Nonadherence to Any Prescribed Medication Due to Costs Among Adults With HIV Infection — United States, 2016–2017

Linda Beer, PhD; Yunfeng Tie, PhD; John Weiser, MD; R. Luke Shouse, MD


Morbidity and Mortality Weekly Report. 2019;68(49):1129-1133. 

In This Article

Abstract and Introduction


The United States spends more per capita on prescription drugs than do other high-income countries.[1] In 2017, patients paid 14% of this cost out of pocket.[2] Prescription drug cost-saving strategies, including nonadherence to medications due to cost concerns, have been documented among U.S. adults[3] and can negatively affect morbidity and, in the case of persons with human immunodeficiency virus (HIV) infection, can increase transmission risk.[4,5] However, population-based data on prescription drug cost-saving strategies among U.S. persons with HIV are lacking. CDC's Medical Monitoring Project* analyzed cross-sectional, nationally representative, surveillance data on behaviors, medical care, and clinical outcomes among adults with HIV infection. During 2016–2017, 14% of persons with HIV infection used a prescription drug cost-saving strategy for any prescribed medication, and 7% had cost saving–related nonadherence. Nonadherence due to prescription drug costs was associated with reporting an unmet need for medications from the Ryan White AIDS Drug Assistance Program (ADAP), not having Medicaid coverage, and having private insurance. Persons who were nonadherent because of cost concerns were more likely to have visited an emergency department, have been hospitalized, and not be virally suppressed. Reducing barriers to ADAP and Medicaid coverage, in addition to reducing medication costs for persons with private insurance, might help to decrease nonadherence due to cost concerns and, thus contribute to improved viral suppression rates and other health outcomes among persons with HIV infection.

The Medical Monitoring Project uses a two-stage sample design: 1) states and territories and 2) persons with a diagnosis of HIV infection. Response rates were 100% (states and territories) and 40% (persons). Data were collected using face-to-face or telephone interviews and medical record abstraction during June 2016–May 2017. Data were weighted for unequal selection probabilities and nonresponse. Using data from 3,948 persons taking prescription drugs, the prevalence of prescription drug cost-saving strategies among U.S. adults with HIV with accompanying 95% confidence intervals (CIs) was estimated overall and by selected sociodemographic characteristics. Differences in clinical outcomes between those who did and did not have prescription drug cost saving–related nonadherence were also assessed. Prevalence ratios with predicted marginal means were used to evaluate significant (p<0.05) differences between groups. SAS software (version 9.4; SAS Institute) was used to conduct all analyses.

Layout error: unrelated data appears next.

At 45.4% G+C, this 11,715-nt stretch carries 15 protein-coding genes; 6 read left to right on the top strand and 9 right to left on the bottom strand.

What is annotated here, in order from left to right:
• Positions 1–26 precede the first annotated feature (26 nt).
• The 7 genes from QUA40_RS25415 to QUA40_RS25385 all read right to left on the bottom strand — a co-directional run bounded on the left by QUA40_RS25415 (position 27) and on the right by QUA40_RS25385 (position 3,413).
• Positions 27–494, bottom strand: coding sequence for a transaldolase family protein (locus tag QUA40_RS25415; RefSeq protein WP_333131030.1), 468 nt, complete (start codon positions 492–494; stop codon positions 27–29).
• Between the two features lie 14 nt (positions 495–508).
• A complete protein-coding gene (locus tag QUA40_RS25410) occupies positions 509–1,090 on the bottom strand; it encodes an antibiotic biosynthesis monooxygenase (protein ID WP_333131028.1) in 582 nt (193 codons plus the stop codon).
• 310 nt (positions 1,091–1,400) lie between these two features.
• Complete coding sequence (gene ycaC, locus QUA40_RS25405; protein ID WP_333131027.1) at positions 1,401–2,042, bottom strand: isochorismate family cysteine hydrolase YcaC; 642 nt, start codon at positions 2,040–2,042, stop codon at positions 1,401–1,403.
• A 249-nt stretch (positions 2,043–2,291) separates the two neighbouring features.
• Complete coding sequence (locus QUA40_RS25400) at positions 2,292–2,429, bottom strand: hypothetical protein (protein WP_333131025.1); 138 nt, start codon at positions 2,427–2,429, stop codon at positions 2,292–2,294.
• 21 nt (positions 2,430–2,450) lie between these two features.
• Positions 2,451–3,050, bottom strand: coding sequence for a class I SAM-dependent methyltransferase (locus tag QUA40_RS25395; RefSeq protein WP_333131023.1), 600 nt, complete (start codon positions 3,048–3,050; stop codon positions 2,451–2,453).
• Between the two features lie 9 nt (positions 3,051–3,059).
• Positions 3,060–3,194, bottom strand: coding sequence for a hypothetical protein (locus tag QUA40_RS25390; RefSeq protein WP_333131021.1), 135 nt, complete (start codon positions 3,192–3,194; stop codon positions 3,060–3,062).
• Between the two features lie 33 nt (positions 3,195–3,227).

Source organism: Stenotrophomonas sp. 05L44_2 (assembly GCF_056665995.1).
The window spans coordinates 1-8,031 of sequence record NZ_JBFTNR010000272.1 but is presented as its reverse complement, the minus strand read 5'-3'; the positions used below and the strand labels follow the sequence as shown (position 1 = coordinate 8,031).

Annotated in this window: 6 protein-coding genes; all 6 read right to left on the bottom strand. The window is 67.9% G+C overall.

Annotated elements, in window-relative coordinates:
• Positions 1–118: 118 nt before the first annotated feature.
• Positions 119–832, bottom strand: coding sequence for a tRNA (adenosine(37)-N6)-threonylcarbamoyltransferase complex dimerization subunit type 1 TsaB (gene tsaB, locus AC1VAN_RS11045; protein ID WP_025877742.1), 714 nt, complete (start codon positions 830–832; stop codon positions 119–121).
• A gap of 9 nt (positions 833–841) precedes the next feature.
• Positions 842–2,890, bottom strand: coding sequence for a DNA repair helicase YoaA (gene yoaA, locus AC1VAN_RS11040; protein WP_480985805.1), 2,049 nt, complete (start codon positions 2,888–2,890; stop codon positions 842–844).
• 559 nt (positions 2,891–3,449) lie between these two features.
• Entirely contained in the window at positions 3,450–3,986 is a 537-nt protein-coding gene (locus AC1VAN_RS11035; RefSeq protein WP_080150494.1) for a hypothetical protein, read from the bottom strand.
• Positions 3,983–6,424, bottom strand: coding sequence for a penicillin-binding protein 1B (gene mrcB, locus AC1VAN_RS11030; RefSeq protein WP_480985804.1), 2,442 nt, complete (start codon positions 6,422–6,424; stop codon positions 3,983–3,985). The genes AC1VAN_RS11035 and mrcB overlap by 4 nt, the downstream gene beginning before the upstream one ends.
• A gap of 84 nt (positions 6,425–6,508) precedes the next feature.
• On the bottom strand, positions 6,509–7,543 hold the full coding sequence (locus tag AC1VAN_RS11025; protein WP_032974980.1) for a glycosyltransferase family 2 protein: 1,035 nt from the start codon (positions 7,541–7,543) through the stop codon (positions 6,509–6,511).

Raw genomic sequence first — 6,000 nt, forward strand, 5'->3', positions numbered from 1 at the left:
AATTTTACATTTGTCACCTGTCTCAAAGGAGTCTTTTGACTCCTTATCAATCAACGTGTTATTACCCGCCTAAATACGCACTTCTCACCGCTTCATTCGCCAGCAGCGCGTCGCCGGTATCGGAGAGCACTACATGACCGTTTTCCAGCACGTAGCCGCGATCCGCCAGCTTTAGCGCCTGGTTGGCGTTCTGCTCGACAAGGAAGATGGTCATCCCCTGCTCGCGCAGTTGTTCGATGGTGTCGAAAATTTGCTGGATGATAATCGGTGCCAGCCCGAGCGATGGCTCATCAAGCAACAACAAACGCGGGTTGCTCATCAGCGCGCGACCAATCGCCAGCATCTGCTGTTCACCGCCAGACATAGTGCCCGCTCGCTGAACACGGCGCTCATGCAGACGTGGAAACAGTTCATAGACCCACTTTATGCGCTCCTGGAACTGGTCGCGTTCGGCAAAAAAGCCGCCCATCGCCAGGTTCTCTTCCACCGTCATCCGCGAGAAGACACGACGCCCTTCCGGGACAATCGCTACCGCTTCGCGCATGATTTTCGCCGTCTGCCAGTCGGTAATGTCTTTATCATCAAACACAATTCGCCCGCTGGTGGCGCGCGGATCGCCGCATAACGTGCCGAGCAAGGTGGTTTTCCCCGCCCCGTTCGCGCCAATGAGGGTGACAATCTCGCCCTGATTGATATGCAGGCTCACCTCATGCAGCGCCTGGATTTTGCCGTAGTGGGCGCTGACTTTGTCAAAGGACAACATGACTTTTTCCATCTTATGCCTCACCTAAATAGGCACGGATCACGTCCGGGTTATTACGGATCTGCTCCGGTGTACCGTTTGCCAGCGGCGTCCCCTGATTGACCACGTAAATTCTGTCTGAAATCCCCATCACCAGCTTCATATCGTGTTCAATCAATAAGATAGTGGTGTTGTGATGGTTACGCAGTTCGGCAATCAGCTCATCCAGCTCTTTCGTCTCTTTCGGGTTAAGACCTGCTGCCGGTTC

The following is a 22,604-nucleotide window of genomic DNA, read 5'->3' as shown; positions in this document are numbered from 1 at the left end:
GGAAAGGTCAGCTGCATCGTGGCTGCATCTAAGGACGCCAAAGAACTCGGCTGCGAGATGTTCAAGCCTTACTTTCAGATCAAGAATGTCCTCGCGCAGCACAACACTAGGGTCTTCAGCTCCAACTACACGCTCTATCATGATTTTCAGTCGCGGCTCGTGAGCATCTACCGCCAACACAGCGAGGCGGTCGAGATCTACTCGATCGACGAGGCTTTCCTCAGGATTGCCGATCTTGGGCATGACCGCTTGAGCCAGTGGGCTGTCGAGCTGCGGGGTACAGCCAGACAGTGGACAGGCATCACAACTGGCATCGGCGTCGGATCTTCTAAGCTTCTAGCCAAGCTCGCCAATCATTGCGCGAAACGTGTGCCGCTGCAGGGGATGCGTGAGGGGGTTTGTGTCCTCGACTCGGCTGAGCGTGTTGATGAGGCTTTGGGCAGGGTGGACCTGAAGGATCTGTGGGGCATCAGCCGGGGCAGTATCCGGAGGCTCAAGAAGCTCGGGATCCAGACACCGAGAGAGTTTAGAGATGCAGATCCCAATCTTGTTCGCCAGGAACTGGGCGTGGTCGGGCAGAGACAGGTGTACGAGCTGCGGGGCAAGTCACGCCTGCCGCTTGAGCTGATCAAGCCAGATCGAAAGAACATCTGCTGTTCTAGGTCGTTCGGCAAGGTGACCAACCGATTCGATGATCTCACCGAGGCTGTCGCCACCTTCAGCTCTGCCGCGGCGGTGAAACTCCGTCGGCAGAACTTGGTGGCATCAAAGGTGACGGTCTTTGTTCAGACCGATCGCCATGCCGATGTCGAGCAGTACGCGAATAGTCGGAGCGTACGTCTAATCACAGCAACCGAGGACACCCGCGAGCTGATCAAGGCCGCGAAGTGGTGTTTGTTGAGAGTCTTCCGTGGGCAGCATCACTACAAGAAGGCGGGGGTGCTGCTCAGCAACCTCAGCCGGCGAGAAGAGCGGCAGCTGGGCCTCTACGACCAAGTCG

Persons taking prescription drugs were asked about their use of six cost-saving strategies over the past 12 months: 1) asking a doctor for a lower-cost medication, 2) buying prescription drugs from another country, 3) using alternative therapies, 4) skipping doses, 5) taking less medicine, and 6) delaying filling a prescription because of cost. Interviewees were asked about all prescription drugs, not solely antiretroviral medications. Cost saving–related nonadherence was defined as using any of the latter three strategies.[3] Persons who reported needing but not receiving medications from ADAP were categorized as having an unmet need for ADAP. All examined covariates were self-reported, except viral suppression and care engagement, which were based on medical record abstraction. All were measured over the previous 12 months except where otherwise noted.

Overall, approximately 14% (95% CI = 12–15) of U.S. adults with HIV used any medication cost-saving strategy, including 7% (95% CI = 6–8) who reported cost saving–related nonadherence; among this group, 4% (95% CI = 3–5) skipped doses, 4% (95% CI = 3–5) took less medicine, and 6% (95% CI = 5–7) delayed a prescription. In addition, 9% (95% CI = 7–10) asked a doctor for lower-cost medicine, 1% (95% CI = <1–1) bought drugs from another country, and 2% (95% CI = 2–3) used alternative medicine. Cost saving–related nonadherence was not associated with age, race/ethnicity, gender, homelessness, or time since HIV diagnosis (Table 1). Household income above the poverty level was associated with nonadherence due to prescription drug costs (8% versus 5%). Nonadherence due to prescription drug costs was higher among persons with a disability (9%) than among those with no disability (5%). Among those with health insurance, cost saving–related nonadherence was more likely among persons with private insurance (8%) than among those who did not have private insurance (6%) and was less likely among those with Medicaid (5%) than among those who did not have Medicaid (8%). Persons who had an unmet need for medications from ADAP were approximately five times as likely to be nonadherent because of cost (32%) than were those who received ADAP (7%, prevalence ratio = 5).

Persons with cost saving–related nonadherence were also less likely to be virally suppressed at their last viral load test (64%) and at all tests during the past year (55%) than were those without cost saving–related nonadherence (76% and 68%, respectively) (Table 2). Nonadherence due to prescription drug costs was also associated with lower likelihood of HIV care engagement and higher numbers of emergency department visits and hospitalizations.